6. Repeat the process until your guinea pig has had enough to eat.

Critical Care is a powder you can mix with water to create a liquid food for ill guinea pigs. It’s very high in calories and nutrients, and it can help your piggie regain their strength. You can find Critical Care at most pet stores or online.

As your piggie approaches the end of its life, weight loss is normal – especially since it won’t be eating as much as when it’s healthy.

Don’t Be Too Quick To Suspect That Your Guinea Pig Is Dying 

something to remember about signs that a guinea pig is dying

It’s normal to panic whenever your little fuzzy fury gets sick and imagine the very worst. (I’m guilty of it too.)

But, don’t be too quick to assume that your guinea pig is dying. Many health conditions have similar symptoms as the ones listed above. For example, fever, sluggishness, and weakness can all be caused by a urinary tract infection (URI) – which is treatable.

However, all these symptoms can mean that your pet is just sick and not exactly dying

Unlike humans who can communicate when they’re sick, your fur baby won’t be able to (actually, the tend to hide it).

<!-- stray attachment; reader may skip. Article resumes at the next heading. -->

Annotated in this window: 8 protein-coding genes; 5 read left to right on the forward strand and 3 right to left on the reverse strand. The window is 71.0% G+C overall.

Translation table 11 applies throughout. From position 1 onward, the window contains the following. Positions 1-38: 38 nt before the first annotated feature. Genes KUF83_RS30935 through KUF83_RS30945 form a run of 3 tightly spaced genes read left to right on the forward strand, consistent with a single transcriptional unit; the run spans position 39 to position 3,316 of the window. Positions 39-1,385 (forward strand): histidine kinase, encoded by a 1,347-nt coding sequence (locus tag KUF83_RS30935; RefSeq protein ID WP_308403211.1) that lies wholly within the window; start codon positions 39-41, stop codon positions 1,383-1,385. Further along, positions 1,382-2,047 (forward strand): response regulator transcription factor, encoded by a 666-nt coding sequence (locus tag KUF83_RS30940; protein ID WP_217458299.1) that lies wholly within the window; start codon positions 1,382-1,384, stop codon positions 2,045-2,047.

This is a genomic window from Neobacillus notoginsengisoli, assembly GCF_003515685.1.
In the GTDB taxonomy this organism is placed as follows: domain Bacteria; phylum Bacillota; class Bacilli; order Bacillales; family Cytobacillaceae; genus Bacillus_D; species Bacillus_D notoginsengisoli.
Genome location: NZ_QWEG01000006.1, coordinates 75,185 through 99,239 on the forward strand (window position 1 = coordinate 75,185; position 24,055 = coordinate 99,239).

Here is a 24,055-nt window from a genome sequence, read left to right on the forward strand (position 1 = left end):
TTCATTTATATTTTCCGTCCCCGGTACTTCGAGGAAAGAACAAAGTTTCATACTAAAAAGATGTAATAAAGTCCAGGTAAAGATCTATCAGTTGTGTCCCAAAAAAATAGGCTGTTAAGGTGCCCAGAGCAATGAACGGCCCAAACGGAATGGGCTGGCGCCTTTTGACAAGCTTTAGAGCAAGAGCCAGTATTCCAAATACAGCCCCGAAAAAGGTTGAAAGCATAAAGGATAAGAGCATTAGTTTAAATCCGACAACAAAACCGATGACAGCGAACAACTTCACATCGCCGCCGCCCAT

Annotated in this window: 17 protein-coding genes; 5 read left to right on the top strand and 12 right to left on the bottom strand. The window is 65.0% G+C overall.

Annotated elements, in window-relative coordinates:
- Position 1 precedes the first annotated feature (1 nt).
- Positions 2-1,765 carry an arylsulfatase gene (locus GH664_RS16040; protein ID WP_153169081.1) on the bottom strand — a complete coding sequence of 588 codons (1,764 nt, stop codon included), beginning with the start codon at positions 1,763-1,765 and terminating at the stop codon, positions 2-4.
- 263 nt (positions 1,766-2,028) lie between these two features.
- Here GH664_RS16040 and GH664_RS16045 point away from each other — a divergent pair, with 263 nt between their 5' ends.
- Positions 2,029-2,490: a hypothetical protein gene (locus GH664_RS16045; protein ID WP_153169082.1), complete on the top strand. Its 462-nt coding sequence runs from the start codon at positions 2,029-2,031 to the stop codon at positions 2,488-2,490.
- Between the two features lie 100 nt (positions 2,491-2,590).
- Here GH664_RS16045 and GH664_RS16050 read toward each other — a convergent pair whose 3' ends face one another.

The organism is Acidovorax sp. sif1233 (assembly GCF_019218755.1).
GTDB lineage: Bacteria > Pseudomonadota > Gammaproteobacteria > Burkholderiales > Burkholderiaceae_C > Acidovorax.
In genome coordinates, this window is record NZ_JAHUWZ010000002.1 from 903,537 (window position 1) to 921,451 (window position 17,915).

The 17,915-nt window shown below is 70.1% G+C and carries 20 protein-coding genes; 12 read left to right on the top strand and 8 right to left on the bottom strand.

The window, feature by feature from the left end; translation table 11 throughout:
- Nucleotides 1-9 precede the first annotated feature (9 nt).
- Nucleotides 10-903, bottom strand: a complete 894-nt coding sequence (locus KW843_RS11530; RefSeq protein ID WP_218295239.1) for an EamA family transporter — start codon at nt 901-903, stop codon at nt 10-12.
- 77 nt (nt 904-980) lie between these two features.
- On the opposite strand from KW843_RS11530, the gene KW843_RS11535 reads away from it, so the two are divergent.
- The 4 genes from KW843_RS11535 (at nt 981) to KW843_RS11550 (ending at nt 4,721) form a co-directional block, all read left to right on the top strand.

You really need to be familiar with what’s normal behavior for a healthy guinea pig and what isn’t. That way, you can quickly spot any changes in their behavior or appearance – and get them to the vet as soon as possible.

Some health conditions require immediate treatment, while others might not be life-threatening.

So, it’s very important that you give your piggie weekly health checks. And weigh them weekly, too (see sign #10).

This way, you can catch any illnesses that are coming up or the ones that are already developing.

Please don’t try to diagnose your guinea pig ‘s health condition on your own. Always get a professional opinion from a guinea pig-savvy vet – especially if your seeing symptoms like the ones I mentioned in this list.

Bottom line?

A lot of guinea pig diseases can be treated and even better if caught early. 

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What To Do To Comfort A Dying Guinea Pig 

Death is hard to deal with when you are a pet parent. You might never want to think about it, but your piggie will need you to make sure they die comfortably. Here’s some ways you can ensure your little fur baby transitions peacefully. 

1. Keep The Environment Calm and Quiet 

When guinea pigs are approaching death, they tend to isolate themselves. This in many cases is them seeking a calm and quiet environment. Provide your piggie with a peaceful environment. 

They’ll be most comfortable in a warm and quiet place. Ensure that the place has dim lighting that isn’t too dark or bright. Soft music or natural sounds help ease their tension and fear.

Give them space so that they may die peacefully. 

2. Offer Water and Favorite Foods 

Your guinea pig will probably be too weak to feed or drink water by themselves. Help them with their basic needs.